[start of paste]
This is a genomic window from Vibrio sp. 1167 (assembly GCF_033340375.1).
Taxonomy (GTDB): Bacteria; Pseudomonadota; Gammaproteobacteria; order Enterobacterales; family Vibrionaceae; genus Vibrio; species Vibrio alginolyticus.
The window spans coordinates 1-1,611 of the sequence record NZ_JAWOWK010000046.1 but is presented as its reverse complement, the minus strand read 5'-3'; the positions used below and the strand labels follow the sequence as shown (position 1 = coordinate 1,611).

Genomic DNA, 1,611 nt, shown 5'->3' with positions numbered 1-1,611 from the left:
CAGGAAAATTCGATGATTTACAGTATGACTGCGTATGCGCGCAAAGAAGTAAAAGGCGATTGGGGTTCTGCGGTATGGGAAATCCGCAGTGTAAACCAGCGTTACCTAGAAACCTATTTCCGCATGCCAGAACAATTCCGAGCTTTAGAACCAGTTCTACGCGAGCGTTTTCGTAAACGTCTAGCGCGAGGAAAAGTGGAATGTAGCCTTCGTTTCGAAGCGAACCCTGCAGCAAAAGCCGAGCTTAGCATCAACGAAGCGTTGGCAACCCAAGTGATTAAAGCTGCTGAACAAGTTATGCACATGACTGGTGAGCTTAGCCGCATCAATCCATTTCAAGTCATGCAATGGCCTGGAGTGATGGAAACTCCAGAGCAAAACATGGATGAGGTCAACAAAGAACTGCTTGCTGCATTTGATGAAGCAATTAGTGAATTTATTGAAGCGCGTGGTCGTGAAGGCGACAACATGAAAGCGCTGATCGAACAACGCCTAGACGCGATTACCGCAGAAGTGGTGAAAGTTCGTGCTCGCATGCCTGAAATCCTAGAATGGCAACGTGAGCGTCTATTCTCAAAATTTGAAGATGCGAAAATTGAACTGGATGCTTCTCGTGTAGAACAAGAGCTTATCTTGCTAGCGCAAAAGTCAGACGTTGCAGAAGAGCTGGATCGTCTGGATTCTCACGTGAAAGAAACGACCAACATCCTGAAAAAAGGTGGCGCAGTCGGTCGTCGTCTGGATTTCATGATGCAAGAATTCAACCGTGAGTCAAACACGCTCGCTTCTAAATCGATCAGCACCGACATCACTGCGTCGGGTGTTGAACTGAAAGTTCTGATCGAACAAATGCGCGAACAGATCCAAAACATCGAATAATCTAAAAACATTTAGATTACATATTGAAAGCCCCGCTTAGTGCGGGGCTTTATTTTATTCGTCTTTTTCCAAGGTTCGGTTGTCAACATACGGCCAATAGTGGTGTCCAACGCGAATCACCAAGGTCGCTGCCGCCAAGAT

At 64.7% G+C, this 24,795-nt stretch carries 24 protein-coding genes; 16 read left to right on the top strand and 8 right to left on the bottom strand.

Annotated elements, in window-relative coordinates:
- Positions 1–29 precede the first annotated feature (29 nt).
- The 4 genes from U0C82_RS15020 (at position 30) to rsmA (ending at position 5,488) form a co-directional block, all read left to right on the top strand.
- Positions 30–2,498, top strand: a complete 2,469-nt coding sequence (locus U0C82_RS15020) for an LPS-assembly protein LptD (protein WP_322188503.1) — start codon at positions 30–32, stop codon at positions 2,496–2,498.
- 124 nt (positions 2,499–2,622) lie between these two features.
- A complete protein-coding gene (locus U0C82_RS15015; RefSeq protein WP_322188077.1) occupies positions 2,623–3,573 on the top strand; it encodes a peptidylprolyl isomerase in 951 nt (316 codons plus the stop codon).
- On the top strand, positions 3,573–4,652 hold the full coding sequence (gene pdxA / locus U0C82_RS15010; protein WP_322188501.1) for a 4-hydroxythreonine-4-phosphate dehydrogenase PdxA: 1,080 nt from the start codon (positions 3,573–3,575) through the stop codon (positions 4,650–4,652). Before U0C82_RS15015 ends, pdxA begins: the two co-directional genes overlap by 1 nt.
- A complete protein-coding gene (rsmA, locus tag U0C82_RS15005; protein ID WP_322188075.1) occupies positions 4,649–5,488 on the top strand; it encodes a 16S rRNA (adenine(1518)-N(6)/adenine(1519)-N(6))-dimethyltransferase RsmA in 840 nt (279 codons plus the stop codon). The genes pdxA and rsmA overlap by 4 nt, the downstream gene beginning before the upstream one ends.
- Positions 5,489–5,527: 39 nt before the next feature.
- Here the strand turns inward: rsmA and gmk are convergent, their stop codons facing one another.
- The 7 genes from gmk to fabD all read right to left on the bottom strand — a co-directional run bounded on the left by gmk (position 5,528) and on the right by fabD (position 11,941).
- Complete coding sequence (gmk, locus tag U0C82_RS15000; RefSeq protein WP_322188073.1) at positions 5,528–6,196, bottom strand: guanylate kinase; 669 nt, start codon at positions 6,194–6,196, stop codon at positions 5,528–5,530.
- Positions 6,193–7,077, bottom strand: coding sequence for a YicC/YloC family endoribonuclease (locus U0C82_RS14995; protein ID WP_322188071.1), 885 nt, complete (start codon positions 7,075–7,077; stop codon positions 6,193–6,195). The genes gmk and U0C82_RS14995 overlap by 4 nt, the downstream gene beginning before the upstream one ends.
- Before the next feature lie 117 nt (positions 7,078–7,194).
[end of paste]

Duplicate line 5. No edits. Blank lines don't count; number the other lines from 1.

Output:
CAGGAAAATTCGATGATTTACAGTATGACTGCGTATGCGCGCAAAGAAGTAAAAGGCGATTGGGGTTCTGCGGTATGGGAAATCCGCAGTGTAAACCAGCGTTACCTAGAAACCTATTTCCGCATGCCAGAACAATTCCGAGCTTTAGAACCAGTTCTACGCGAGCGTTTTCGTAAACGTCTAGCGCGAGGAAAAGTGGAATGTAGCCTTCGTTTCGAAGCGAACCCTGCAGCAAAAGCCGAGCTTAGCATCAACGAAGCGTTGGCAACCCAAGTGATTAAAGCTGCTGAACAAGTTATGCACATGACTGGTGAGCTTAGCCGCATCAATCCATTTCAAGTCATGCAATGGCCTGGAGTGATGGAAACTCCAGAGCAAAACATGGATGAGGTCAACAAAGAACTGCTTGCTGCATTTGATGAAGCAATTAGTGAATTTATTGAAGCGCGTGGTCGTGAAGGCGACAACATGAAAGCGCTGATCGAACAACGCCTAGACGCGATTACCGCAGAAGTGGTGAAAGTTCGTGCTCGCATGCCTGAAATCCTAGAATGGCAACGTGAGCGTCTATTCTCAAAATTTGAAGATGCGAAAATTGAACTGGATGCTTCTCGTGTAGAACAAGAGCTTATCTTGCTAGCGCAAAAGTCAGACGTTGCAGAAGAGCTGGATCGTCTGGATTCTCACGTGAAAGAAACGACCAACATCCTGAAAAAAGGTGGCGCAGTCGGTCGTCGTCTGGATTTCATGATGCAAGAATTCAACCGTGAGTCAAACACGCTCGCTTCTAAATCGATCAGCACCGACATCACTGCGTCGGGTGTTGAACTGAAAGTTCTGATCGAACAAATGCGCGAACAGATCCAAAACATCGAATAATCTAAAAACATTTAGATTACATATTGAAAGCCCCGCTTAGTGCGGGGCTTTATTTTATTCGTCTTTTTCCAAGGTTCGGTTGTCAACATACGGCCAATAGTGGTGTCCAACGCGAATCACCAAGGTCGCTGCCGCCAAGAT